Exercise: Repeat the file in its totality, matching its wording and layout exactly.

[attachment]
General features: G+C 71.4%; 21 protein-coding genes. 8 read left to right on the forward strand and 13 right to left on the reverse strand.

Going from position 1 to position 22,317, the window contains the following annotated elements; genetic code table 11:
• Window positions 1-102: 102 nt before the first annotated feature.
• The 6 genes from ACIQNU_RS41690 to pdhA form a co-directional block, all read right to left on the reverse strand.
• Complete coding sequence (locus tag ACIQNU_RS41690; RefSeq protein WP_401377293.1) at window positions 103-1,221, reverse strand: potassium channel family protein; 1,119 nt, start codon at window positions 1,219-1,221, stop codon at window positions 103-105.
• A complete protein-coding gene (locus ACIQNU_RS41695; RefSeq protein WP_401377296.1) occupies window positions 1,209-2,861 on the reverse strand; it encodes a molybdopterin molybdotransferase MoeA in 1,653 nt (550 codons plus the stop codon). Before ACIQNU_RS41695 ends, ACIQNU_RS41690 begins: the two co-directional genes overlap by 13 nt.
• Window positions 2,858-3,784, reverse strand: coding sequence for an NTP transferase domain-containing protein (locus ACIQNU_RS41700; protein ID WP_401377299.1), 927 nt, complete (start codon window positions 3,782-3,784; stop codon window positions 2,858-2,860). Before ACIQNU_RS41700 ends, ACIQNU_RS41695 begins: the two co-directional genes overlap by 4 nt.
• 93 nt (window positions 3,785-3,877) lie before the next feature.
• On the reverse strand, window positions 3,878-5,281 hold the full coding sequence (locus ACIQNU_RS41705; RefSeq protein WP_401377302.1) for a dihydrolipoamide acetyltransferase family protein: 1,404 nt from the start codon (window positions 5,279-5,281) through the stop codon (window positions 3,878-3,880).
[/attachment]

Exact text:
General features: G+C 71.4%; 21 protein-coding genes. 8 read left to right on the forward strand and 13 right to left on the reverse strand.

Going from position 1 to position 22,317, the window contains the following annotated elements; genetic code table 11:
• Window positions 1-102: 102 nt before the first annotated feature.
• The 6 genes from ACIQNU_RS41690 to pdhA form a co-directional block, all read right to left on the reverse strand.
• Complete coding sequence (locus tag ACIQNU_RS41690; RefSeq protein WP_401377293.1) at window positions 103-1,221, reverse strand: potassium channel family protein; 1,119 nt, start codon at window positions 1,219-1,221, stop codon at window positions 103-105.
• A complete protein-coding gene (locus ACIQNU_RS41695; RefSeq protein WP_401377296.1) occupies window positions 1,209-2,861 on the reverse strand; it encodes a molybdopterin molybdotransferase MoeA in 1,653 nt (550 codons plus the stop codon). Before ACIQNU_RS41695 ends, ACIQNU_RS41690 begins: the two co-directional genes overlap by 13 nt.
• Window positions 2,858-3,784, reverse strand: coding sequence for an NTP transferase domain-containing protein (locus ACIQNU_RS41700; protein ID WP_401377299.1), 927 nt, complete (start codon window positions 3,782-3,784; stop codon window positions 2,858-2,860). Before ACIQNU_RS41700 ends, ACIQNU_RS41695 begins: the two co-directional genes overlap by 4 nt.
• 93 nt (window positions 3,785-3,877) lie before the next feature.
• On the reverse strand, window positions 3,878-5,281 hold the full coding sequence (locus ACIQNU_RS41705; RefSeq protein WP_401377302.1) for a dihydrolipoamide acetyltransferase family protein: 1,404 nt from the start codon (window positions 5,279-5,281) through the stop codon (window positions 3,878-3,880).